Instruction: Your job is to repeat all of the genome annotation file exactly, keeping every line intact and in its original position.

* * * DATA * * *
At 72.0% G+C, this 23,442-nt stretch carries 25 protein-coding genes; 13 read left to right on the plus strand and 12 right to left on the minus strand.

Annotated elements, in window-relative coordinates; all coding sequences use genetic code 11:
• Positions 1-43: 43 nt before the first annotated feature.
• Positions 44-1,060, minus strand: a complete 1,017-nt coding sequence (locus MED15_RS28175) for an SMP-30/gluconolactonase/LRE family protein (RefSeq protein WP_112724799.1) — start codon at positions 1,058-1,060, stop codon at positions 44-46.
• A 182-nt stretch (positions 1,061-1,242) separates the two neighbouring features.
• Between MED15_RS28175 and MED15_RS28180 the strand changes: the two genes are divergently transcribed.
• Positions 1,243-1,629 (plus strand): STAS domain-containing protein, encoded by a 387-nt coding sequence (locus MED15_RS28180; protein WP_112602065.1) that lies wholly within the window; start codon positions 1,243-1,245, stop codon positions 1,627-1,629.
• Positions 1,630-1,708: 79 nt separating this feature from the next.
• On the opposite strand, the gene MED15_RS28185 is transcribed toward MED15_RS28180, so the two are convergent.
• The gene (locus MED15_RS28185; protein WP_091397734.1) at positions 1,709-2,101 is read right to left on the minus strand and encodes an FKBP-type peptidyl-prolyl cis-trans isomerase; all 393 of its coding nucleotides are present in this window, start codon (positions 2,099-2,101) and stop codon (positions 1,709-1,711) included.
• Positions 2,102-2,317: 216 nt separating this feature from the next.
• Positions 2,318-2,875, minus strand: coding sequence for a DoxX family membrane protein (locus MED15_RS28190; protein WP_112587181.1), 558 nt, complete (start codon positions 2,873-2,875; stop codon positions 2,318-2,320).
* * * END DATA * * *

At 72.0% G+C, this 23,442-nt stretch carries 25 protein-coding genes; 13 read left to right on the plus strand and 12 right to left on the minus strand.

Annotated elements, in window-relative coordinates; all coding sequences use genetic code 11:
• Positions 1-43: 43 nt before the first annotated feature.
• Positions 44-1,060, minus strand: a complete 1,017-nt coding sequence (locus MED15_RS28175) for an SMP-30/gluconolactonase/LRE family protein (RefSeq protein WP_112724799.1) — start codon at positions 1,058-1,060, stop codon at positions 44-46.
• A 182-nt stretch (positions 1,061-1,242) separates the two neighbouring features.
• Between MED15_RS28175 and MED15_RS28180 the strand changes: the two genes are divergently transcribed.
• Positions 1,243-1,629 (plus strand): STAS domain-containing protein, encoded by a 387-nt coding sequence (locus MED15_RS28180; protein WP_112602065.1) that lies wholly within the window; start codon positions 1,243-1,245, stop codon positions 1,627-1,629.
• Positions 1,630-1,708: 79 nt separating this feature from the next.
• On the opposite strand, the gene MED15_RS28185 is transcribed toward MED15_RS28180, so the two are convergent.
• The gene (locus MED15_RS28185; protein WP_091397734.1) at positions 1,709-2,101 is read right to left on the minus strand and encodes an FKBP-type peptidyl-prolyl cis-trans isomerase; all 393 of its coding nucleotides are present in this window, start codon (positions 2,099-2,101) and stop codon (positions 1,709-1,711) included.
• Positions 2,102-2,317: 216 nt separating this feature from the next.
• Positions 2,318-2,875, minus strand: coding sequence for a DoxX family membrane protein (locus MED15_RS28190; protein WP_112587181.1), 558 nt, complete (start codon positions 2,873-2,875; stop codon positions 2,318-2,320).